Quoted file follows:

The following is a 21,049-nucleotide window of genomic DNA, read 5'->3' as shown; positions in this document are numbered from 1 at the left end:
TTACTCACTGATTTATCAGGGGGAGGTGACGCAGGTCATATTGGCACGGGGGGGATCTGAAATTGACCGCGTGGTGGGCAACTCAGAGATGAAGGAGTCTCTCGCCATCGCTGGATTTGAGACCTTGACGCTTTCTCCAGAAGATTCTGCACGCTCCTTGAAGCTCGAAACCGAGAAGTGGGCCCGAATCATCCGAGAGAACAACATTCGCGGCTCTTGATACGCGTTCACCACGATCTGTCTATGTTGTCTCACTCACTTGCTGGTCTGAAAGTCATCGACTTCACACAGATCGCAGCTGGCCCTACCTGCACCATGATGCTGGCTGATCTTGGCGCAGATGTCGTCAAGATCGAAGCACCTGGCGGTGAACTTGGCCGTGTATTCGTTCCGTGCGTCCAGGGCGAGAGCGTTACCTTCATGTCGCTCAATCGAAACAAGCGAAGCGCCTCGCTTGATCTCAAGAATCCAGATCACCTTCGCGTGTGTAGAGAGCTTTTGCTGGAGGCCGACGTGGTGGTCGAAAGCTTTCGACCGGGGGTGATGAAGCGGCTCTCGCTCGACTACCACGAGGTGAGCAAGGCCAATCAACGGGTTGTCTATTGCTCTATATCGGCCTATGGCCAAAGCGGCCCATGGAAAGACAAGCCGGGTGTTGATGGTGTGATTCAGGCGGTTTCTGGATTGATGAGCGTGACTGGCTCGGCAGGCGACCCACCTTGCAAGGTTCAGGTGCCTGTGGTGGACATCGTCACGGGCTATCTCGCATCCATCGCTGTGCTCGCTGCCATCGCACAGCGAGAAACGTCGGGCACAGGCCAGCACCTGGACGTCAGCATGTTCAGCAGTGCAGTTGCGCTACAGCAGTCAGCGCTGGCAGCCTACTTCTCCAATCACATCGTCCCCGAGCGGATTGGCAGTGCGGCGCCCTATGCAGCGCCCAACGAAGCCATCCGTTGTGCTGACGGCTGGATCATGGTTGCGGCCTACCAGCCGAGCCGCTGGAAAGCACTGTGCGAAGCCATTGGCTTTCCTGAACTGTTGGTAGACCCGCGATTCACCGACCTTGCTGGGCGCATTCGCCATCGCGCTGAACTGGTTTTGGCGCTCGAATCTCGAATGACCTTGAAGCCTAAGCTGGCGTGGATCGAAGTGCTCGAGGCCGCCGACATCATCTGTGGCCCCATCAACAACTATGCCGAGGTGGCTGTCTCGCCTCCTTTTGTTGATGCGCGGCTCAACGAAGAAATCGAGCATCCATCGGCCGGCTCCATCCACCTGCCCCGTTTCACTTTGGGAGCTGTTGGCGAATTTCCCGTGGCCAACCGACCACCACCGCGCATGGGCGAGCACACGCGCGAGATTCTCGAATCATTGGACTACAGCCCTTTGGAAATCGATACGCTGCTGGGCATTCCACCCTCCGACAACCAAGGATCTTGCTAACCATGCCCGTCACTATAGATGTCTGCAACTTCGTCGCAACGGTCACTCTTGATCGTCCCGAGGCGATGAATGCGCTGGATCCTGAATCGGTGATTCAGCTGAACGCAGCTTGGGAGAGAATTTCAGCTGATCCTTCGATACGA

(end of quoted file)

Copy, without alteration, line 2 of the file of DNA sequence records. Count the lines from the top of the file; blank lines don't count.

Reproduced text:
TTACTCACTGATTTATCAGGGGGAGGTGACGCAGGTCATATTGGCACGGGGGGGATCTGAAATTGACCGCGTGGTGGGCAACTCAGAGATGAAGGAGTCTCTCGCCATCGCTGGATTTGAGACCTTGACGCTTTCTCCAGAAGATTCTGCACGCTCCTTGAAGCTCGAAACCGAGAAGTGGGCCCGAATCATCCGAGAGAACAACATTCGCGGCTCTTGATACGCGTTCACCACGATCTGTCTATGTTGTCTCACTCACTTGCTGGTCTGAAAGTCATCGACTTCACACAGATCGCAGCTGGCCCTACCTGCACCATGATGCTGGCTGATCTTGGCGCAGATGTCGTCAAGATCGAAGCACCTGGCGGTGAACTTGGCCGTGTATTCGTTCCGTGCGTCCAGGGCGAGAGCGTTACCTTCATGTCGCTCAATCGAAACAAGCGAAGCGCCTCGCTTGATCTCAAGAATCCAGATCACCTTCGCGTGTGTAGAGAGCTTTTGCTGGAGGCCGACGTGGTGGTCGAAAGCTTTCGACCGGGGGTGATGAAGCGGCTCTCGCTCGACTACCACGAGGTGAGCAAGGCCAATCAACGGGTTGTCTATTGCTCTATATCGGCCTATGGCCAAAGCGGCCCATGGAAAGACAAGCCGGGTGTTGATGGTGTGATTCAGGCGGTTTCTGGATTGATGAGCGTGACTGGCTCGGCAGGCGACCCACCTTGCAAGGTTCAGGTGCCTGTGGTGGACATCGTCACGGGCTATCTCGCATCCATCGCTGTGCTCGCTGCCATCGCACAGCGAGAAACGTCGGGCACAGGCCAGCACCTGGACGTCAGCATGTTCAGCAGTGCAGTTGCGCTACAGCAGTCAGCGCTGGCAGCCTACTTCTCCAATCACATCGTCCCCGAGCGGATTGGCAGTGCGGCGCCCTATGCAGCGCCCAACGAAGCCATCCGTTGTGCTGACGGCTGGATCATGGTTGCGGCCTACCAGCCGAGCCGCTGGAAAGCACTGTGCGAAGCCATTGGCTTTCCTGAACTGTTGGTAGACCCGCGATTCACCGACCTTGCTGGGCGCATTCGCCATCGCGCTGAACTGGTTTTGGCGCTCGAATCTCGAATGACCTTGAAGCCTAAGCTGGCGTGGATCGAAGTGCTCGAGGCCGCCGACATCATCTGTGGCCCCATCAACAACTATGCCGAGGTGGCTGTCTCGCCTCCTTTTGTTGATGCGCGGCTCAACGAAGAAATCGAGCATCCATCGGCCGGCTCCATCCACCTGCCCCGTTTCACTTTGGGAGCTGTTGGCGAATTTCCCGTGGCCAACCGACCACCACCGCGCATGGGCGAGCACACGCGCGAGATTCTCGAATCATTGGACTACAGCCCTTTGGAAATCGATACGCTGCTGGGCATTCCACCCTCCGACAACCAAGGATCTTGCTAACCATGCCCGTCACTATAGATGTCTGCAACTTCGTCGCAACGGTCACTCTTGATCGTCCCGAGGCGATGAATGCGCTGGATCCTGAATCGGTGATTCAGCTGAACGCAGCTTGGGAGAGAATTTCAGCTGATCCTTCGATACGA